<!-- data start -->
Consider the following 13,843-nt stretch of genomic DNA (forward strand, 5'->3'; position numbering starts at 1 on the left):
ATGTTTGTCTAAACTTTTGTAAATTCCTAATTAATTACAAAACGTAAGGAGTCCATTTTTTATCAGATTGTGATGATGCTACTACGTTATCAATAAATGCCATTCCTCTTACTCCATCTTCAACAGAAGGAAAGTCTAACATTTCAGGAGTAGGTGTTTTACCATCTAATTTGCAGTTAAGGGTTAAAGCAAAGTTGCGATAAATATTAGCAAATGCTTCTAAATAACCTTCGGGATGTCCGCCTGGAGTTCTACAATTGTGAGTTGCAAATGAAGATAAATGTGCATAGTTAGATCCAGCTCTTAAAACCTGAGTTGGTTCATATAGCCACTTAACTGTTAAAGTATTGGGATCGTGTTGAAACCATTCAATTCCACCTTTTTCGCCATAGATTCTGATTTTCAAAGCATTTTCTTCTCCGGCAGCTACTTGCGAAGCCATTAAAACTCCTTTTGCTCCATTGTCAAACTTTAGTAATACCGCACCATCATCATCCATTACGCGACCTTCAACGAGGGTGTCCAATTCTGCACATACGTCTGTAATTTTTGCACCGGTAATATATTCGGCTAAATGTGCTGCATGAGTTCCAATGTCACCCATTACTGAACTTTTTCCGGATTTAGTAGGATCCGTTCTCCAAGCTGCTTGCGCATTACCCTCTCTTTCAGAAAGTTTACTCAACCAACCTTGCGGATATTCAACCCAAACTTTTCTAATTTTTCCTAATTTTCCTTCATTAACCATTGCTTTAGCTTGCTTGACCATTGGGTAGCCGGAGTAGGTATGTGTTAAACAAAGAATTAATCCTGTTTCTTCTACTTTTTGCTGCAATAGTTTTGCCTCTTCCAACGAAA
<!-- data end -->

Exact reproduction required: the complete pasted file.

Consider the following 13,843-nt stretch of genomic DNA (forward strand, 5'->3'; position numbering starts at 1 on the left):
ATGTTTGTCTAAACTTTTGTAAATTCCTAATTAATTACAAAACGTAAGGAGTCCATTTTTTATCAGATTGTGATGATGCTACTACGTTATCAATAAATGCCATTCCTCTTACTCCATCTTCAACAGAAGGAAAGTCTAACATTTCAGGAGTAGGTGTTTTACCATCTAATTTGCAGTTAAGGGTTAAAGCAAAGTTGCGATAAATATTAGCAAATGCTTCTAAATAACCTTCGGGATGTCCGCCTGGAGTTCTACAATTGTGAGTTGCAAATGAAGATAAATGTGCATAGTTAGATCCAGCTCTTAAAACCTGAGTTGGTTCATATAGCCACTTAACTGTTAAAGTATTGGGATCGTGTTGAAACCATTCAATTCCACCTTTTTCGCCATAGATTCTGATTTTCAAAGCATTTTCTTCTCCGGCAGCTACTTGCGAAGCCATTAAAACTCCTTTTGCTCCATTGTCAAACTTTAGTAATACCGCACCATCATCATCCATTACGCGACCTTCAACGAGGGTGTCCAATTCTGCACATACGTCTGTAATTTTTGCACCGGTAATATATTCGGCTAAATGTGCTGCATGAGTTCCAATGTCACCCATTACTGAACTTTTTCCGGATTTAGTAGGATCCGTTCTCCAAGCTGCTTGCGCATTACCCTCTCTTTCAGAAAGTTTACTCAACCAACCTTGCGGATATTCAACCCAAACTTTTCTAATTTTTCCTAATTTTCCTTCATTAACCATTGCTTTAGCTTGCTTGACCATTGGGTAGCCGGAGTAGGTATGTGTTAAACAAAGAATTAATCCTGTTTCTTCTACTTTTTGCTGCAATAGTTTTGCCTCTTCCAACGAAA